Trespass arrests come in all shapes and sizes. There’s Trespass to a Structure, Trespass to a Conveyance (i.e. car), “Armed” Trespassing, Trespass to a Construction Site, and Trespass on School Property. Trespass is the kind of criminal charge that can sneak up on an unsuspecting innocent citizen. Be careful. For those of you arrested for trespass, you know exactly what I’m talking about. But, never fear, there are plenty of ways to attack a trespass accusation, so feel free to call criminal Orlando trespassing lawyer John Guidry anytime to discuss the situation. Here’s a few things you should know.
Definition of Trespass
Trespass is found in Section 810.08(1), Florida and states that:
Whoever, without being authorized, licensed, or invited, willfully enters or remains in any structure or conveyance, or, having been authorized, licensed, or invited, is warned by the owner or lessee, to depart and refuses to do so, commits the offense of trespass in a structure or conveyance.
Ok, so what does “willfully” mean? As used in the trespass statute, “Willfully” refers to a general intent and merely means that the entry or remaining be intentionally, knowingly and purposely done. Rozier v. State, 402 So. 2d 539 (Fla. 5th DCA 1981). But also watch out for the proof on the element of “warning”. The “warning” element is easy to prove in a posted “No Trespassing” sign case, but it’s not so simple when the person is present at a public place, such as a store or mall. For more details on the adequacy of trespass warnings in a public place, check out my article “Mall Security, Flexing Their Muscles“.
The Classic “Do not Return” Command
Many trespass cases arise out of a situation in which someone is told to leave, yet fails to do so within the time frame expected. However, just because you’ve been told to leave once, doesn’t necessarily mean that the crime of trespass is committed the next time you step foot on that same property. In can mean that, of course, depending upon the type of warning given initially. But, in the case of K.J. v. State of Florida, K.J. was convicted of trespass because he was in a public park after it closed. 107 So.3d 523 (Fla. 4th DCA 2013). Now, K.J. seemed to be aware that this could be a problem, because when the police showed up and asked him to approach, K.J. took off running. Believe it or not, one in shape officer was able to catch this running juvenile. The officer then told K.J. to “stay out of the park” and “don’t come back.”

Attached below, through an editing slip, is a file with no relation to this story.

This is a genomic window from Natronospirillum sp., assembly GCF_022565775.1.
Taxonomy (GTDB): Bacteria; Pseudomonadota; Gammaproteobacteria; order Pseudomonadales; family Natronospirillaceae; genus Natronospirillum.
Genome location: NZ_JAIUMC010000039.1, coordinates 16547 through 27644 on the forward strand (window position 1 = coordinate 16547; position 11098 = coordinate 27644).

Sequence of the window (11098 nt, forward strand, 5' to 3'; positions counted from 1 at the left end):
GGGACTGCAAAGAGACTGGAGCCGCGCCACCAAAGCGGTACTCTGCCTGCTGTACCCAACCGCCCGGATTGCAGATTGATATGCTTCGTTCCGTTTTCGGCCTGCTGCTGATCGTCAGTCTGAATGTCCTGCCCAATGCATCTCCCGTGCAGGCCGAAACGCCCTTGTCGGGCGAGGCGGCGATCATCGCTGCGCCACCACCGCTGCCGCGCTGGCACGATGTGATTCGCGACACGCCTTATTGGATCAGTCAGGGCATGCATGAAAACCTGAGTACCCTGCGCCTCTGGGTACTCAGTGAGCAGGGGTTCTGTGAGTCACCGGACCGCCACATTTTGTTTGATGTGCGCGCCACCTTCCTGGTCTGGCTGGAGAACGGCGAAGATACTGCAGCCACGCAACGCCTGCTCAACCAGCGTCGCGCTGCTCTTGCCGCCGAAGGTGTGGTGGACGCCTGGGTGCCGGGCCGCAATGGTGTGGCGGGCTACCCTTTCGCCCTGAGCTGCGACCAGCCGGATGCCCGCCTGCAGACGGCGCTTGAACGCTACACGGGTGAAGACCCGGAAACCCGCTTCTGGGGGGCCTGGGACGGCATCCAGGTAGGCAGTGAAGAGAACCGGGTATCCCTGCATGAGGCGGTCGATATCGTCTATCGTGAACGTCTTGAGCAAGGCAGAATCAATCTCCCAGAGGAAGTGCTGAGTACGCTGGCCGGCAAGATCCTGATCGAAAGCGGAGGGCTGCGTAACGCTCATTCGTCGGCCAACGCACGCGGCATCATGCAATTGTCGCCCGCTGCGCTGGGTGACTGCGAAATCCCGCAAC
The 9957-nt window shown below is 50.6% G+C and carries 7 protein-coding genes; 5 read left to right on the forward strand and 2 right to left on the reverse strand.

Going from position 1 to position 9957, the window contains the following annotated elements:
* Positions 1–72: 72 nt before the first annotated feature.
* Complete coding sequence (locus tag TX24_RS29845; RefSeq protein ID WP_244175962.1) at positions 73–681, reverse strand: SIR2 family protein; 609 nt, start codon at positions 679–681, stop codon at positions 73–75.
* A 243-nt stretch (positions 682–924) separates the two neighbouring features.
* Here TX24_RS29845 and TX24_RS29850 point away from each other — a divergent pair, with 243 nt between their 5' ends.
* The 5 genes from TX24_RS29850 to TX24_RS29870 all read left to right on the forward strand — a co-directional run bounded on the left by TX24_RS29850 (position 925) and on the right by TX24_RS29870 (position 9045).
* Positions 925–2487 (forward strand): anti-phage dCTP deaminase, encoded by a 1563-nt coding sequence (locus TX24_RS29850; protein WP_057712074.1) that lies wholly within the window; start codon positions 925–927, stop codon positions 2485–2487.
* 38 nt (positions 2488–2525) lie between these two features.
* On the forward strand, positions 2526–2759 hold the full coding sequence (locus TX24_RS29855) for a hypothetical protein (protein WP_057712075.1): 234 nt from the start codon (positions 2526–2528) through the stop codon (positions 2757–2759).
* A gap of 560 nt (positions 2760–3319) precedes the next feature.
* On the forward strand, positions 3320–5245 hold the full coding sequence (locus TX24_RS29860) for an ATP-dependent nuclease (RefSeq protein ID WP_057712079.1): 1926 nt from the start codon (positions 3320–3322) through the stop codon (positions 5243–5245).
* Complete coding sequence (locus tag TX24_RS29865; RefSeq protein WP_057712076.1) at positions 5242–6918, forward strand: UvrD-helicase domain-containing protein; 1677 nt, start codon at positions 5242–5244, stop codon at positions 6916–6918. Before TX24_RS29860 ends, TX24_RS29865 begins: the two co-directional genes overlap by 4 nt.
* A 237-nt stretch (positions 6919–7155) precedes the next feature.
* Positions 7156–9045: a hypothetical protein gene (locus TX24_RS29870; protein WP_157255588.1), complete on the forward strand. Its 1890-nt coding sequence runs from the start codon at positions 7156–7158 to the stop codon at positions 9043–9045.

Now, do you think K.J. listened to this advice? No, of course not. So, K.J. found himself arrested the next day when he returned to the park, figuring the same officer from the night before wouldn’t be around the next day. Fortunately, the appeals court overturned the conviction, reasoning that the officer had no right to tell K.J. to not return the next day, holding that the “officers did not see the juvenile engaging in any activity while the park was closed which justified warning him to ‘stay out of the park’ while the park was open.” id. Thus, when the “Do Not Return” warning is found to be invalid, the subsequent trespass will be struck down. For more information on this case, check out my article “Trespassing Case Overturned“.Trespass to a Conveyance (Car)
So, let’s say your friend invites you for a ride in his new car (which happens to be stolen, but you don’t know it). What elements must be proven to convict on this Trespass to a Conveyance accusation? Florida Standard Jury Instruction 13.3 shows that the State must prove the following three elements beyond a reasonable doubt:
- The defendant willfully entered the conveyance.